But the largest, most cohesive, and most explicit demand for nonviolent resistance to both the occupation and Israel’s systematic human rights abuses against the Palestinians came the next year. In July 2005, a coalition of political parties, unions, and organizations representing Palestinian refugees, Palestinians under occupation, and Palestinian citizens of Israel issued the “Palestinian Civil Society Call for Boycott, Divestment and Sanctions (BDS).” Since the BDS call, there has been a marked and noteworthy increase in strategies of nonviolence; various groups have participated at some level, including members of the Palestinian Authority (PA), Israeli human rights organizations, religious institutions, students, Palestinian civil society groups, and American Jewish organizations—to say nothing of countless individuals.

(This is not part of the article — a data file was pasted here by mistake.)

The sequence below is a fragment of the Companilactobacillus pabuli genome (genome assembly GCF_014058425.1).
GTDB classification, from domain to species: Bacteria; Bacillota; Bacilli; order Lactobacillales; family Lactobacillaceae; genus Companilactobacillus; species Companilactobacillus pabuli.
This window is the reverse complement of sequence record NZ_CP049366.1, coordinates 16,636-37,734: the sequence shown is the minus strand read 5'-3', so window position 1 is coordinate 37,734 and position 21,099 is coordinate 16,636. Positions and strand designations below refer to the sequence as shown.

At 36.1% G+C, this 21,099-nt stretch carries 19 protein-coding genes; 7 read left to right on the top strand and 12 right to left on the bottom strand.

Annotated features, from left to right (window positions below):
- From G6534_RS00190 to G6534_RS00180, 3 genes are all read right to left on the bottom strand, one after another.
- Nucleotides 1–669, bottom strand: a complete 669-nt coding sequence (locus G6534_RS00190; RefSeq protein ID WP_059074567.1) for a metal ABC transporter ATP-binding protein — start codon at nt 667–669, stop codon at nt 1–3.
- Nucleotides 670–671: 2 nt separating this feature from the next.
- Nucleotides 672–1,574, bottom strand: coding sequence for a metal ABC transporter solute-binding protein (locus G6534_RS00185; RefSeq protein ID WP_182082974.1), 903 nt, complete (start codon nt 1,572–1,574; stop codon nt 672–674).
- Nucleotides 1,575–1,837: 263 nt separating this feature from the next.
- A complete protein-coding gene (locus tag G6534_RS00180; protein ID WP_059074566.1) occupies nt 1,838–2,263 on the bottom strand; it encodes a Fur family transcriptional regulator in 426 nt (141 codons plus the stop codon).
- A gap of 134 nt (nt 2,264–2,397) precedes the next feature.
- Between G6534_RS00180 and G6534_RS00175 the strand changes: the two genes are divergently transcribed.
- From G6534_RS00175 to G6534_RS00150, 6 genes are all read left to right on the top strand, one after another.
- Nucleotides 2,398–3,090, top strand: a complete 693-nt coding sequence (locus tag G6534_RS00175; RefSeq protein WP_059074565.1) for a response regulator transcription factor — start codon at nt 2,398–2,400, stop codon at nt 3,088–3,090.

These actors do not operate as a cohesive unit. They have expressed different levels of militancy, some advocate a boycott of goods produced in settlements, while others call for much wider action: a boycott of all Israeli goods, sanctions against the state (as well as academic and cultural institutions), and divestment from companies that invest in Israel. The movement has also received much criticism even from decriers of Israeli policy because the BDS National Committee does not advocate for a two-state solution, and focuses on the rights of the Palestinian community at large (which includes refugees).